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Comment: Re:Zombie apocalypse universe rules (Score 1) 216

by swb (#49169061) Attached to: Statistical Mechanics Finds Best Places To Hide During Zombie Apocalypse

You can't fit 14 million bodies in one place at one time.

Broadway Avenue in Yonkers is about 105 feet wide, so shoulder to shoulder you could fit 70 bodies across it. With only a 50% hit rate, a single M134 minigun could kill 21 ranks of zombies a minute, or a horde of 1500 about 45 feet deep.

If a zombie can move at human walking speed, they can advance at 270 feet per minute, so a battery of 18 miniguns, allowing for 6 firing concurrently, could kill the horde faster than they can advance. Probably fewer guns would be necessary as the dead bodies would slow the advance as they stacked up.

And that's just an example of a single type of gun. The Mk 19 grenade launcher's standard ammo has a kill radius of 5 meters. Call that an effective disablement (outright dead or unable to move even if alive) radius for zombies of 2 meters, and a single round can stop 50 zombies in a fairly dense pack. At 40 rpm sustained, that's nearly 2500 kills a minute.

This is easily firepower an infantry battalion is capable of unleashing on an unarmed, dumb enemy willing to merely advance into fire. It doesn't include the kinds of kills that could be added with artillery, high explosive bombs, etc.

A Mk 82 500 pound bomb has a kill radius of 100 feet and a single B-52 could carry 52 of them. An overlapping string could kill a horde a mile long, packed densely nearly 800,000 zombies. Carpet bombing by B52s squadrons could kill city-sized zombie hordes in minutes.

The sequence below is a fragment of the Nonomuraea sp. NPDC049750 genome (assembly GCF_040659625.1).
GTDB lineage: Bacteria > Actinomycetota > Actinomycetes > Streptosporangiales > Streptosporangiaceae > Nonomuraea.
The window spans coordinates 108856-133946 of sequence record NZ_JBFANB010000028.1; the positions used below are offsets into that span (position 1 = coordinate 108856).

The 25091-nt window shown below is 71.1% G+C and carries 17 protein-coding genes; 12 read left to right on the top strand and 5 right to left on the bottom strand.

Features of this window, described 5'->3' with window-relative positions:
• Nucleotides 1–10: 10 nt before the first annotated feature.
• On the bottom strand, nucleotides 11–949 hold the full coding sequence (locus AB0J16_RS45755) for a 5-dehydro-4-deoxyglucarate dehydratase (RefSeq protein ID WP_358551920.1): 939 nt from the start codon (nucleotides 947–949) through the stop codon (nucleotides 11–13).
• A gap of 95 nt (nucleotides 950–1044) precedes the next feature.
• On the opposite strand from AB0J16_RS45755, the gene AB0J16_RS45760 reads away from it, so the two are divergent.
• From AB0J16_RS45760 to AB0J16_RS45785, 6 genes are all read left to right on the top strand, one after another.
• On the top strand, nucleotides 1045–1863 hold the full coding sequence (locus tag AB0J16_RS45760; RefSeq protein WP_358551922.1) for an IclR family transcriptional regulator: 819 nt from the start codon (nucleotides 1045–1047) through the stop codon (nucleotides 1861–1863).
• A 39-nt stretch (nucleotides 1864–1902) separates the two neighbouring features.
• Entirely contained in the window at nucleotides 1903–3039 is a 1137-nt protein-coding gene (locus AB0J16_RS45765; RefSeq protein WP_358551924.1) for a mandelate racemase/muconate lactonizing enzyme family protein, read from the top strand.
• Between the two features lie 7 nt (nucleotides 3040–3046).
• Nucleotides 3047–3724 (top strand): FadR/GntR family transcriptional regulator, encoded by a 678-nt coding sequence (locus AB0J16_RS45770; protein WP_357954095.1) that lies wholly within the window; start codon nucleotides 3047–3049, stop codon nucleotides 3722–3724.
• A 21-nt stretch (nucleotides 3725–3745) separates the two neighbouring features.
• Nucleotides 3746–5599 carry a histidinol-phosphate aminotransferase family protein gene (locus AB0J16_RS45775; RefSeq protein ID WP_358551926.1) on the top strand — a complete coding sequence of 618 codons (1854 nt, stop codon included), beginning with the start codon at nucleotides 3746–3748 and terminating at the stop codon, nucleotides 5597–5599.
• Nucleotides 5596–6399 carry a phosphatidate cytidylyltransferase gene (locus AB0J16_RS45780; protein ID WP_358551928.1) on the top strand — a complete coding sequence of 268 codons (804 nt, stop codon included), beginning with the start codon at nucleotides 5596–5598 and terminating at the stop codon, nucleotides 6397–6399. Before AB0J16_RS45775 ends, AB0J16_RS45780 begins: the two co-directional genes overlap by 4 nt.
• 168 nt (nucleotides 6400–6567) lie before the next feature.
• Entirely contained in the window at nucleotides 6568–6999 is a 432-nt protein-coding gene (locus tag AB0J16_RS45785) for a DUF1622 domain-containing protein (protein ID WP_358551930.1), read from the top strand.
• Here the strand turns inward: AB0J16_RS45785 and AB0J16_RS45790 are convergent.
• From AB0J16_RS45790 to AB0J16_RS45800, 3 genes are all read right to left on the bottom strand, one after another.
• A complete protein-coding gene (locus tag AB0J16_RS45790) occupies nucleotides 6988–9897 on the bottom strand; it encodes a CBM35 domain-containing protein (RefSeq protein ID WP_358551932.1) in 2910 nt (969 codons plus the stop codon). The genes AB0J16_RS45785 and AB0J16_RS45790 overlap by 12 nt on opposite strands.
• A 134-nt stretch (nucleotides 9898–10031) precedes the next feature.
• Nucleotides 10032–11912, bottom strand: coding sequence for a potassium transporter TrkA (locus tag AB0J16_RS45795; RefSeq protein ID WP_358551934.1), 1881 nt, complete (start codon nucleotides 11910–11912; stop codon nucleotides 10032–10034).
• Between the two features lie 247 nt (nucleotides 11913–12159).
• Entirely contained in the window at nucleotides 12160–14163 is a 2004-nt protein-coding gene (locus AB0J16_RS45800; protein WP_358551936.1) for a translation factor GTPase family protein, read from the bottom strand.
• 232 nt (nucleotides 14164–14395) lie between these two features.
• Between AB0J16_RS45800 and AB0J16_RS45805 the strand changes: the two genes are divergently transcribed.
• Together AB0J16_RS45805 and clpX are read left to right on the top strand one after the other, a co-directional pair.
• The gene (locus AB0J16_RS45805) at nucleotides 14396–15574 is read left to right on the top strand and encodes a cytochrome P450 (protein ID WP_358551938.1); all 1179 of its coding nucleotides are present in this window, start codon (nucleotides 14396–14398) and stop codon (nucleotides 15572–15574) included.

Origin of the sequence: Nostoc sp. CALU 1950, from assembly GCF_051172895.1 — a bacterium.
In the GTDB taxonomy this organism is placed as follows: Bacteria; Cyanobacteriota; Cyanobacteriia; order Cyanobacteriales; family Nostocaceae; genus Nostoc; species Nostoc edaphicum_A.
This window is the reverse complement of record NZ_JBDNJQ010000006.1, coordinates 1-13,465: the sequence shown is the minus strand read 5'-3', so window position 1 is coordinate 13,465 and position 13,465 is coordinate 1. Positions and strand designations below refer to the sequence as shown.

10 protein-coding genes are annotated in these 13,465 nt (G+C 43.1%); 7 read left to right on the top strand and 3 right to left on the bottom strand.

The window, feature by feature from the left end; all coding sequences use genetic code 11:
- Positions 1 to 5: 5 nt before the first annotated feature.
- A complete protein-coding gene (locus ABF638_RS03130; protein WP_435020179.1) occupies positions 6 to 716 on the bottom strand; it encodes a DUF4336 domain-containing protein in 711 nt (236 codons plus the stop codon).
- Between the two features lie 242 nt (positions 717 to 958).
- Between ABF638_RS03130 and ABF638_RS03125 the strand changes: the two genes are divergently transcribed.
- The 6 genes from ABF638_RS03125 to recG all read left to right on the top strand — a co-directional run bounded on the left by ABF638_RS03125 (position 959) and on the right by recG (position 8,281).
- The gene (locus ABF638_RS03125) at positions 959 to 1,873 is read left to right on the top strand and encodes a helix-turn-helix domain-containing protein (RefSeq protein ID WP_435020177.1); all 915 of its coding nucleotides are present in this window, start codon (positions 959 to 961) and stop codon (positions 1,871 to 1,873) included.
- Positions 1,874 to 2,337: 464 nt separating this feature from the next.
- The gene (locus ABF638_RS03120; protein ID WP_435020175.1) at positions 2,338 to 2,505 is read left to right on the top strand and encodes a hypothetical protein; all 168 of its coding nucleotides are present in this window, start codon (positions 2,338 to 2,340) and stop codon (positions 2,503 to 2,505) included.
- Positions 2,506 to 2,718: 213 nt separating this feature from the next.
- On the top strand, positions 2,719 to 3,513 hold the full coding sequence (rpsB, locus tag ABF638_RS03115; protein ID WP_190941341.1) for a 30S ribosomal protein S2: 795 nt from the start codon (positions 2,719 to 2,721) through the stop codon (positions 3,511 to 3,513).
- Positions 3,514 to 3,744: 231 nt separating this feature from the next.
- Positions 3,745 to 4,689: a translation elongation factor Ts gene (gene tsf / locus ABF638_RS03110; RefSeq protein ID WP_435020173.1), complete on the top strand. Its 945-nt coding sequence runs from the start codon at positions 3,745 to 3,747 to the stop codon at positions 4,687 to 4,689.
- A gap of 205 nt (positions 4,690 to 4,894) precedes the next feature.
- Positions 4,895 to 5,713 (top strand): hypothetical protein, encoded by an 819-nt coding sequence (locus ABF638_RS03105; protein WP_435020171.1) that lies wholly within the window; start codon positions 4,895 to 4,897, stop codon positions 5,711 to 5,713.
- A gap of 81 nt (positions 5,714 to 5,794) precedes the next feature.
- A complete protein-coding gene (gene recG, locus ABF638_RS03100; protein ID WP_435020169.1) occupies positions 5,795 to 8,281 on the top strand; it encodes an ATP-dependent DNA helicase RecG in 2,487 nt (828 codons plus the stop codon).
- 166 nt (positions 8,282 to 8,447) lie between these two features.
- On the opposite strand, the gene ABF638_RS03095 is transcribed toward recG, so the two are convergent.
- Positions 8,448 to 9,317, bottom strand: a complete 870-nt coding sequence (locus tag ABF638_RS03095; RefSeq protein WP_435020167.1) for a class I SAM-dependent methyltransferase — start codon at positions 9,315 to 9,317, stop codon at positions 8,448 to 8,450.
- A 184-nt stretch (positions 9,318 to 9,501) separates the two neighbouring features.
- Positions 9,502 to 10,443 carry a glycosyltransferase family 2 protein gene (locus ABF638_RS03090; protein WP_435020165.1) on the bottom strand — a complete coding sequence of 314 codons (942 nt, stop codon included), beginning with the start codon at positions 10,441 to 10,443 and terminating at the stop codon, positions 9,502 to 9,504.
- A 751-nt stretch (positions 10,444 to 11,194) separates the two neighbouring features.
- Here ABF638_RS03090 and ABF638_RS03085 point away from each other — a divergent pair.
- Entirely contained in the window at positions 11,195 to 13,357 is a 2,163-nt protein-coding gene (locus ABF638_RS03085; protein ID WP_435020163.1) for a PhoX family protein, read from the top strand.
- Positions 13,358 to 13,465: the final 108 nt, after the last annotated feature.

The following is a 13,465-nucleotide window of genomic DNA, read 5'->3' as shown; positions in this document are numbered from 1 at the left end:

Comment: Re:Answers for both (Score 1) 225

by AuMatar (#49168925) Attached to: Samsung Officially Unpacks Galaxy S6 and Galaxy S6 Edge At MWC

Then you're extremely lucky, I've had iOS hard lock when dogfooding apps fairly frequently (although that was a few years ago, maybe they're better). But I don't trust ANY device without a real pull the plug option, not after years of doing firmware and mobile development. If a device needs batteries, I will not buy it unless those batteries are removable.

Comment: Re:C++14 != C++98 (Score 0) 108

I wish people would stop adding to C++. C++ as it stood in 1998 was a good, if somewhat complex, language. The new additions (except for a few of the libraries) make the language way too complex and lead to unreadable code.

You need to learn that concise != good. If it did, everyone would be programming in perl 1 liners. Auto is the most braindead addition in history, it causes bugs, loses all the advantages of a typed language, and only needs to exist because they fucked up the STL by not using proper inheritance. Any code review that uses them is an auto bounce and fix. Templates are the most abused language concept in history- if you're using it for anything other than a container class, odds are 98% that you're writing hard to follow, hard to maintain code that should be rewritten

C== was better when it was treates as C++98.

Comment: Re:MVNOs.. (Score 1) 33

by swb (#49168207) Attached to: Google Prepares To Enter Wireless Market As an MVNO

I don't know how an MVNO can be cheaper than a carrier except for cheapskates who want those weird, super low-end plans because they're always on wifi and only use their phone for emergency calls away from wifi. I can't see an MVNO ever able to buy airtime and sell it cheaper than carriers can directly without strange limits or associating with a sucky carrier with shitty coverage and slow data.